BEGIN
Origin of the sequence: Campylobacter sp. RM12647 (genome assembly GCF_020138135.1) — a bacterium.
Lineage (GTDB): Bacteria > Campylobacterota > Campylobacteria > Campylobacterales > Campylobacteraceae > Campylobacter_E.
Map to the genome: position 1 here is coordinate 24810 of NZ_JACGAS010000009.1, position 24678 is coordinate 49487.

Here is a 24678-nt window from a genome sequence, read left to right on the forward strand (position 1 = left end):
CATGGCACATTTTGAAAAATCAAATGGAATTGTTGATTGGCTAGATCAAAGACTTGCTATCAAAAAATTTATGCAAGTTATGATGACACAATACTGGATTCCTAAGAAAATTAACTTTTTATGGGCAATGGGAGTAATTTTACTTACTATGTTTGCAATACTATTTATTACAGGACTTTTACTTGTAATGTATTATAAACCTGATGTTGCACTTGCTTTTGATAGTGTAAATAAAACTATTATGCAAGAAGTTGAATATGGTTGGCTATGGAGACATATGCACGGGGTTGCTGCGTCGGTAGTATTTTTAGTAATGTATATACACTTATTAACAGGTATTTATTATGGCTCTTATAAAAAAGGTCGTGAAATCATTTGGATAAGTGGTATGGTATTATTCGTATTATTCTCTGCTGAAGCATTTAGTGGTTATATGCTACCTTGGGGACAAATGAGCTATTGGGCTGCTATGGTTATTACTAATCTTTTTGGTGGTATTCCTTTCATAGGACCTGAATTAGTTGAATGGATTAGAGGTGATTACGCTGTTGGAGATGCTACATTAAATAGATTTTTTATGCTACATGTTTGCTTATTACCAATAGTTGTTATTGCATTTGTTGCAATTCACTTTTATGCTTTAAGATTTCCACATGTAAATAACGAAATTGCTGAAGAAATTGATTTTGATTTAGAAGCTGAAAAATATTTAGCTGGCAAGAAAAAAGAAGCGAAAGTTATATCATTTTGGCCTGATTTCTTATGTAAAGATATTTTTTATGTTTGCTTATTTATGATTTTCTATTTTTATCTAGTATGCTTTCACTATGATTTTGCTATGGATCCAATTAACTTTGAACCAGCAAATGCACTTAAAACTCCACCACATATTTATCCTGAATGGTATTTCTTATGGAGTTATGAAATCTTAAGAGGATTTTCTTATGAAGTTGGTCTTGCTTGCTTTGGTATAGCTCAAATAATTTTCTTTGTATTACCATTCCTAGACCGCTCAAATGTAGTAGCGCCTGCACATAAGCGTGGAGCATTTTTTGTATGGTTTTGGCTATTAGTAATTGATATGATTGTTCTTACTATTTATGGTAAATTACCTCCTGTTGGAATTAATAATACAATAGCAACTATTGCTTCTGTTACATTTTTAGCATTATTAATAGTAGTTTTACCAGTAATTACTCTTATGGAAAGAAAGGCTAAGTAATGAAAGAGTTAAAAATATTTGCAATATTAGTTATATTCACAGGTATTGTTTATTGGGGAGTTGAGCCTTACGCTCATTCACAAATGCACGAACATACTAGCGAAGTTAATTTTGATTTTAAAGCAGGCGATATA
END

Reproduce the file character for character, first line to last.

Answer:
Origin of the sequence: Campylobacter sp. RM12647 (genome assembly GCF_020138135.1) — a bacterium.
Lineage (GTDB): Bacteria > Campylobacterota > Campylobacteria > Campylobacterales > Campylobacteraceae > Campylobacter_E.
Map to the genome: position 1 here is coordinate 24810 of NZ_JACGAS010000009.1, position 24678 is coordinate 49487.

Here is a 24678-nt window from a genome sequence, read left to right on the forward strand (position 1 = left end):
CATGGCACATTTTGAAAAATCAAATGGAATTGTTGATTGGCTAGATCAAAGACTTGCTATCAAAAAATTTATGCAAGTTATGATGACACAATACTGGATTCCTAAGAAAATTAACTTTTTATGGGCAATGGGAGTAATTTTACTTACTATGTTTGCAATACTATTTATTACAGGACTTTTACTTGTAATGTATTATAAACCTGATGTTGCACTTGCTTTTGATAGTGTAAATAAAACTATTATGCAAGAAGTTGAATATGGTTGGCTATGGAGACATATGCACGGGGTTGCTGCGTCGGTAGTATTTTTAGTAATGTATATACACTTATTAACAGGTATTTATTATGGCTCTTATAAAAAAGGTCGTGAAATCATTTGGATAAGTGGTATGGTATTATTCGTATTATTCTCTGCTGAAGCATTTAGTGGTTATATGCTACCTTGGGGACAAATGAGCTATTGGGCTGCTATGGTTATTACTAATCTTTTTGGTGGTATTCCTTTCATAGGACCTGAATTAGTTGAATGGATTAGAGGTGATTACGCTGTTGGAGATGCTACATTAAATAGATTTTTTATGCTACATGTTTGCTTATTACCAATAGTTGTTATTGCATTTGTTGCAATTCACTTTTATGCTTTAAGATTTCCACATGTAAATAACGAAATTGCTGAAGAAATTGATTTTGATTTAGAAGCTGAAAAATATTTAGCTGGCAAGAAAAAAGAAGCGAAAGTTATATCATTTTGGCCTGATTTCTTATGTAAAGATATTTTTTATGTTTGCTTATTTATGATTTTCTATTTTTATCTAGTATGCTTTCACTATGATTTTGCTATGGATCCAATTAACTTTGAACCAGCAAATGCACTTAAAACTCCACCACATATTTATCCTGAATGGTATTTCTTATGGAGTTATGAAATCTTAAGAGGATTTTCTTATGAAGTTGGTCTTGCTTGCTTTGGTATAGCTCAAATAATTTTCTTTGTATTACCATTCCTAGACCGCTCAAATGTAGTAGCGCCTGCACATAAGCGTGGAGCATTTTTTGTATGGTTTTGGCTATTAGTAATTGATATGATTGTTCTTACTATTTATGGTAAATTACCTCCTGTTGGAATTAATAATACAATAGCAACTATTGCTTCTGTTACATTTTTAGCATTATTAATAGTAGTTTTACCAGTAATTACTCTTATGGAAAGAAAGGCTAAGTAATGAAAGAGTTAAAAATATTTGCAATATTAGTTATATTCACAGGTATTGTTTATTGGGGAGTTGAGCCTTACGCTCATTCACAAATGCACGAACATACTAGCGAAGTTAATTTTGATTTTAAAGCAGGCGATATA